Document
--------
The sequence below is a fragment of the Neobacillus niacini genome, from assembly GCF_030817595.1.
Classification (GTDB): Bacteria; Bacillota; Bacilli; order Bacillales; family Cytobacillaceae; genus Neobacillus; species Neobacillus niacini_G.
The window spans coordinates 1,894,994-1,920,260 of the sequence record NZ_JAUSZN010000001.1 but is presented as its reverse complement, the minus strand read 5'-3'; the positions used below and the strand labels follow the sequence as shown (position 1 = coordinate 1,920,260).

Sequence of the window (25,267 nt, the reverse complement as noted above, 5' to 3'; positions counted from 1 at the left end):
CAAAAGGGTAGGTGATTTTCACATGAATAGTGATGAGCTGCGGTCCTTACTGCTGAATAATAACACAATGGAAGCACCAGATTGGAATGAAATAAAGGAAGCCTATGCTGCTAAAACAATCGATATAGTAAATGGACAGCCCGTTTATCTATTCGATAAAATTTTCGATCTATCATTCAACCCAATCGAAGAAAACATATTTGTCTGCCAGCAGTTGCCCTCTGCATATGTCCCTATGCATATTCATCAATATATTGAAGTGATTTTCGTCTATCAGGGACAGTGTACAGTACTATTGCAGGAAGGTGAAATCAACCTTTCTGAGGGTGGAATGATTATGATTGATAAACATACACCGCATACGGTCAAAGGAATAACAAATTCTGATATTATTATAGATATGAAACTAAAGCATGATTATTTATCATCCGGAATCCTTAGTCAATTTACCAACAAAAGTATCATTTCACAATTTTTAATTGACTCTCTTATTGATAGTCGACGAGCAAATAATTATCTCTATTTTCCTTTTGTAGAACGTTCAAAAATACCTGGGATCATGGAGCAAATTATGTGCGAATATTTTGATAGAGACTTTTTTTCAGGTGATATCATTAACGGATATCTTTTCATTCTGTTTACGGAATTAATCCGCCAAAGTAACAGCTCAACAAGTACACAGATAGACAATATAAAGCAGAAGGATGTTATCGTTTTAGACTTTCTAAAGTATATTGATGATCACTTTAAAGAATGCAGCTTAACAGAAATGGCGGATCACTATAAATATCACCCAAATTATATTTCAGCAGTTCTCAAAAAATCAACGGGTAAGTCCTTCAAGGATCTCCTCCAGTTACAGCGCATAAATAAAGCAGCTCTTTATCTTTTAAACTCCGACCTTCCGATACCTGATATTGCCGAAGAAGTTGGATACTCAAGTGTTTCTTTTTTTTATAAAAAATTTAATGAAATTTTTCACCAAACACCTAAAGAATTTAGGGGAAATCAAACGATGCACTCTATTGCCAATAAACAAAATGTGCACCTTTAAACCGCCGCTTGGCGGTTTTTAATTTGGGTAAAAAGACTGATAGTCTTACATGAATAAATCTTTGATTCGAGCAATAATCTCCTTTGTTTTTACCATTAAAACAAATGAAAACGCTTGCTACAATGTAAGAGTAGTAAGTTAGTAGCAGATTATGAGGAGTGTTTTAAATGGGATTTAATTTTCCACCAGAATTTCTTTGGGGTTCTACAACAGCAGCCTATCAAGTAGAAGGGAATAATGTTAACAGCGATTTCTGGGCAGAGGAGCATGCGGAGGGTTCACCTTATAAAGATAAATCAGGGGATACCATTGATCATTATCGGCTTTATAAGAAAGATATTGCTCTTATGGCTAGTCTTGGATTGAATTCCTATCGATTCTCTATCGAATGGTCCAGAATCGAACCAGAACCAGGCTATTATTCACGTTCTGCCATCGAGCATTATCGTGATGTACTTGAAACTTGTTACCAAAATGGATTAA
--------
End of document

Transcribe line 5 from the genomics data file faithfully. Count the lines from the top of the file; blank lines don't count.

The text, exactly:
CAAAAGGGTAGGTGATTTTCACATGAATAGTGATGAGCTGCGGTCCTTACTGCTGAATAATAACACAATGGAAGCACCAGATTGGAATGAAATAAAGGAAGCCTATGCTGCTAAAACAATCGATATAGTAAATGGACAGCCCGTTTATCTATTCGATAAAATTTTCGATCTATCATTCAACCCAATCGAAGAAAACATATTTGTCTGCCAGCAGTTGCCCTCTGCATATGTCCCTATGCATATTCATCAATATATTGAAGTGATTTTCGTCTATCAGGGACAGTGTACAGTACTATTGCAGGAAGGTGAAATCAACCTTTCTGAGGGTGGAATGATTATGATTGATAAACATACACCGCATACGGTCAAAGGAATAACAAATTCTGATATTATTATAGATATGAAACTAAAGCATGATTATTTATCATCCGGAATCCTTAGTCAATTTACCAACAAAAGTATCATTTCACAATTTTTAATTGACTCTCTTATTGATAGTCGACGAGCAAATAATTATCTCTATTTTCCTTTTGTAGAACGTTCAAAAATACCTGGGATCATGGAGCAAATTATGTGCGAATATTTTGATAGAGACTTTTTTTCAGGTGATATCATTAACGGATATCTTTTCATTCTGTTTACGGAATTAATCCGCCAAAGTAACAGCTCAACAAGTACACAGATAGACAATATAAAGCAGAAGGATGTTATCGTTTTAGACTTTCTAAAGTATATTGATGATCACTTTAAAGAATGCAGCTTAACAGAAATGGCGGATCACTATAAATATCACCCAAATTATATTTCAGCAGTTCTCAAAAAATCAACGGGTAAGTCCTTCAAGGATCTCCTCCAGTTACAGCGCATAAATAAAGCAGCTCTTTATCTTTTAAACTCCGACCTTCCGATACCTGATATTGCCGAAGAAGTTGGATACTCAAGTGTTTCTTTTTTTTATAAAAAATTTAATGAAATTTTTCACCAAACACCTAAAGAATTTAGGGGAAATCAAACGATGCACTCTATTGCCAATAAACAAAATGTGCACCTTTAAACCGCCGCTTGGCGGTTTTTAATTTGGGTAAAAAGACTGATAGTCTTACATGAATAAATCTTTGATTCGAGCAATAATCTCCTTTGTTTTTACCATTAAAACAAATGAAAACGCTTGCTACAATGTAAGAGTAGTAAGTTAGTAGCAGATTATGAGGAGTGTTTTAAATGGGATTTAATTTTCCACCAGAATTTCTTTGGGGTTCTACAACAGCAGCCTATCAAGTAGAAGGGAATAATGTTAACAGCGATTTCTGGGCAGAGGAGCATGCGGAGGGTTCACCTTATAAAGATAAATCAGGGGATACCATTGATCATTATCGGCTTTATAAGAAAGATATTGCTCTTATGGCTAGTCTTGGATTGAATTCCTATCGATTCTCTATCGAATGGTCCAGAATCGAACCAGAACCAGGCTATTATTCACGTTCTGCCATCGAGCATTATCGTGATGTACTTGAAACTTGTTACCAAAATGGATTAA